Twenty-two percent of respondents expressed support for the current Bush administration policy; fewer still (16 percent), would ban embryonic stem cell research altogether. A majority favored relaxing embryonic stem cell restrictions, including 40 percent who would support federal funding for both the creation of new embryonic stem cell lines and further research using them.
The survey also explored how potential future changes in the scientific landscape might affect public opinion. Respondents were asked to imagine two scenarios the development of a technique to isolate ESCs without destroying embryos, or a major advance in treating disease based on embryonic stem cell technologies. About 25 percent of respondents who initially favored the current policy or a complete ban of ESC research indicated that if the treatment scenario were to materialize, they would support a public policy for ESC research that is more supportive than their initial policy position. Similarly, if the alternative scenario were to materialize, 16 percent of respondents who currently endorse a public policy towards ESC research that is more permissive than the current public policy would then support ESC research only if embryos were not destroyed.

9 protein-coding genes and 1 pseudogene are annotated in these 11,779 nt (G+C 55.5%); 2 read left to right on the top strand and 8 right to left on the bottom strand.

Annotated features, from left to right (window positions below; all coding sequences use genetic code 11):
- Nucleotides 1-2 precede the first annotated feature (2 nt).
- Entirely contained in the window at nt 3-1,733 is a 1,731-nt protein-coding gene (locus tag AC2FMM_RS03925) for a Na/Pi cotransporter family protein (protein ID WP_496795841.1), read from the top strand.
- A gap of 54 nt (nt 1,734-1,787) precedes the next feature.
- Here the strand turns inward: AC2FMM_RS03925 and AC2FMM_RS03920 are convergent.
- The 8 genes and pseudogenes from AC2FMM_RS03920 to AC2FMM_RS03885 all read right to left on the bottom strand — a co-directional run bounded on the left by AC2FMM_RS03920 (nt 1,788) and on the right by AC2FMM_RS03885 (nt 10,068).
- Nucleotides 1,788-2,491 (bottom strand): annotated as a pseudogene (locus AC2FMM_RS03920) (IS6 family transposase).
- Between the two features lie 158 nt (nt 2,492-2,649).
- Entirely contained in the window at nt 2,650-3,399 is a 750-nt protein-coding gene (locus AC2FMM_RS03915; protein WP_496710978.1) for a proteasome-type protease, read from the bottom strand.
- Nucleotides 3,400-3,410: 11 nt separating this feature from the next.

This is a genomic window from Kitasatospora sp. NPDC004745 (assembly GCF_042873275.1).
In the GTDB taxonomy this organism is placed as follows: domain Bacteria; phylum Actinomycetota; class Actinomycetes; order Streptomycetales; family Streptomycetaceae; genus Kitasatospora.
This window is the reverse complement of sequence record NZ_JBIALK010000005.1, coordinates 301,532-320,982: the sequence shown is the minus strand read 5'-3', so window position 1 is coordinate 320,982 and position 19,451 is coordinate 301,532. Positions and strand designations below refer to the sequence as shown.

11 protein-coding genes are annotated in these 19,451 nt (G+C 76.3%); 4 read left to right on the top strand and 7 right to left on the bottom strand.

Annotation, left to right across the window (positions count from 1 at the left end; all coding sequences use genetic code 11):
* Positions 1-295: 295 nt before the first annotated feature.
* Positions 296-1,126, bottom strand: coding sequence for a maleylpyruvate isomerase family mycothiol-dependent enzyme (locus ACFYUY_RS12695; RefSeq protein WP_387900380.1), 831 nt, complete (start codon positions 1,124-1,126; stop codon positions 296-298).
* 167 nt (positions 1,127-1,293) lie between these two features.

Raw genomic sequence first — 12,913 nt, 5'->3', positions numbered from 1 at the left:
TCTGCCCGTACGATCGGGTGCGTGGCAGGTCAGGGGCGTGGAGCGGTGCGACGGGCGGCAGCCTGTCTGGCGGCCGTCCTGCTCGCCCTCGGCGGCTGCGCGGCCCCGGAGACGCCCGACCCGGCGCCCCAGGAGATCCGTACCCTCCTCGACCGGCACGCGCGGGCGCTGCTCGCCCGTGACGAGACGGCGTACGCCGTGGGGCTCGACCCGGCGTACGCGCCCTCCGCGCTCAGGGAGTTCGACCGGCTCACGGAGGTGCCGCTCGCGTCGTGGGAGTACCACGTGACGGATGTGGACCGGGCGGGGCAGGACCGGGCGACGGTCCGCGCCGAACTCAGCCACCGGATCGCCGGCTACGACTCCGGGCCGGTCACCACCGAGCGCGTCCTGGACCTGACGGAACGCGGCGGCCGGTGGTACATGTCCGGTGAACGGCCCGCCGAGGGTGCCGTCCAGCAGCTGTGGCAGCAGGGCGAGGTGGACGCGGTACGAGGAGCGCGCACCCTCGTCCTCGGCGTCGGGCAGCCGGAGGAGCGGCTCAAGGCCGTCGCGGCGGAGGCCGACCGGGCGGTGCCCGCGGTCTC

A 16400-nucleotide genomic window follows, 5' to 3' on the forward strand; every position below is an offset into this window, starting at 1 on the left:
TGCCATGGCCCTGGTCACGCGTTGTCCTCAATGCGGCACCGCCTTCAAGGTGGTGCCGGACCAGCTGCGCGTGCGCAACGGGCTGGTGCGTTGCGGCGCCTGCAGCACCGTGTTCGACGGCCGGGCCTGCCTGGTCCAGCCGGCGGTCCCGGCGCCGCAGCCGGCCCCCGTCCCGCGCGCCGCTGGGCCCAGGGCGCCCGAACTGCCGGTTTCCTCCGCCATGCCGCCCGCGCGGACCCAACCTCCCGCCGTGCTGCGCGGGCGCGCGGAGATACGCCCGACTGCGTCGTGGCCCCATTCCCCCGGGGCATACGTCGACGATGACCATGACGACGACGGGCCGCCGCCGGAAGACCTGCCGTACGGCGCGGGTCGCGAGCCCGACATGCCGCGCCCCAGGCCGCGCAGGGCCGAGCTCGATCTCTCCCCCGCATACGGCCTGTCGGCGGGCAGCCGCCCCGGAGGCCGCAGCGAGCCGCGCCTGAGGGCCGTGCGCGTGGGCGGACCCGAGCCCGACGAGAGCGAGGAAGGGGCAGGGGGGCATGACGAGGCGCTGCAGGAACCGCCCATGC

The survey looked beyond overall attitudes toward ESC research to explore the competing values that underlie them. Survey respondents were asked a series of questions designed to ascertain the value placed on progress in ESC research and protecting early human embryos. The survey revealed a subtle topography of the public's attitudes with only a sma
Contact: Rick Borchelt
Genetics & Public Policy Center, Johns Hopkins University